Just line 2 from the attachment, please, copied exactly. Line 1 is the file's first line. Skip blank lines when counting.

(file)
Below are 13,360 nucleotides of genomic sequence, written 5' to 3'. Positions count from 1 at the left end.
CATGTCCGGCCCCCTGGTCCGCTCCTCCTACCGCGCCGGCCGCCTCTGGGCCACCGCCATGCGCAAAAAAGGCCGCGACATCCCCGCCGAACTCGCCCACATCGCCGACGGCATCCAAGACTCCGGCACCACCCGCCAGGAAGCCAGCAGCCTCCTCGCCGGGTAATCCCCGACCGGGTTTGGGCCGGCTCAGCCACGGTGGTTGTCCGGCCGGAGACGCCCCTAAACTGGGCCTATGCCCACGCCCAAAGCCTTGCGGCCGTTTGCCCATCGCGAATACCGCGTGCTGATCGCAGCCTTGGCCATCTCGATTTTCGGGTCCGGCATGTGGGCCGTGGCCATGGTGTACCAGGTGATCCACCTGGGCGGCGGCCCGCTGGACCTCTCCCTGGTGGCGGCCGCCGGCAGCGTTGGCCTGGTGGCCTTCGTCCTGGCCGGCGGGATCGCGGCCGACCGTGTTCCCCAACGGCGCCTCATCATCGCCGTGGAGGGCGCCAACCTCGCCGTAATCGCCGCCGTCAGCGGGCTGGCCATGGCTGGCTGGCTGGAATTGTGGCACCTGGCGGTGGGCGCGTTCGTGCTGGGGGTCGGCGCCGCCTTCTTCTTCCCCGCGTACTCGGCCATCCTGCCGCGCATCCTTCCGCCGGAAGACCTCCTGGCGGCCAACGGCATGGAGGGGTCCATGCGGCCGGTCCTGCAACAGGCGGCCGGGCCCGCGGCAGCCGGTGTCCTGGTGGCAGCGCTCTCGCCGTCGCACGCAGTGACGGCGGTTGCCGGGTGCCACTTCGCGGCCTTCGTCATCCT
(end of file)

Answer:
CATGTCCGGCCCCCTGGTCCGCTCCTCCTACCGCGCCGGCCGCCTCTGGGCCACCGCCATGCGCAAAAAAGGCCGCGACATCCCCGCCGAACTCGCCCACATCGCCGACGGCATCCAAGACTCCGGCACCACCCGCCAGGAAGCCAGCAGCCTCCTCGCCGGGTAATCCCCGACCGGGTTTGGGCCGGCTCAGCCACGGTGGTTGTCCGGCCGGAGACGCCCCTAAACTGGGCCTATGCCCACGCCCAAAGCCTTGCGGCCGTTTGCCCATCGCGAATACCGCGTGCTGATCGCAGCCTTGGCCATCTCGATTTTCGGGTCCGGCATGTGGGCCGTGGCCATGGTGTACCAGGTGATCCACCTGGGCGGCGGCCCGCTGGACCTCTCCCTGGTGGCGGCCGCCGGCAGCGTTGGCCTGGTGGCCTTCGTCCTGGCCGGCGGGATCGCGGCCGACCGTGTTCCCCAACGGCGCCTCATCATCGCCGTGGAGGGCGCCAACCTCGCCGTAATCGCCGCCGTCAGCGGGCTGGCCATGGCTGGCTGGCTGGAATTGTGGCACCTGGCGGTGGGCGCGTTCGTGCTGGGGGTCGGCGCCGCCTTCTTCTTCCCCGCGTACTCGGCCATCCTGCCGCGCATCCTTCCGCCGGAAGACCTCCTGGCGGCCAACGGCATGGAGGGGTCCATGCGGCCGGTCCTGCAACAGGCGGCCGGGCCCGCGGCAGCCGGTGTCCTGGTGGCAGCGCTCTCGCCGTCGCACGCAGTGACGGCGGTTGCCGGGTGCCACTTCGCGGCCTTCGTCATCCT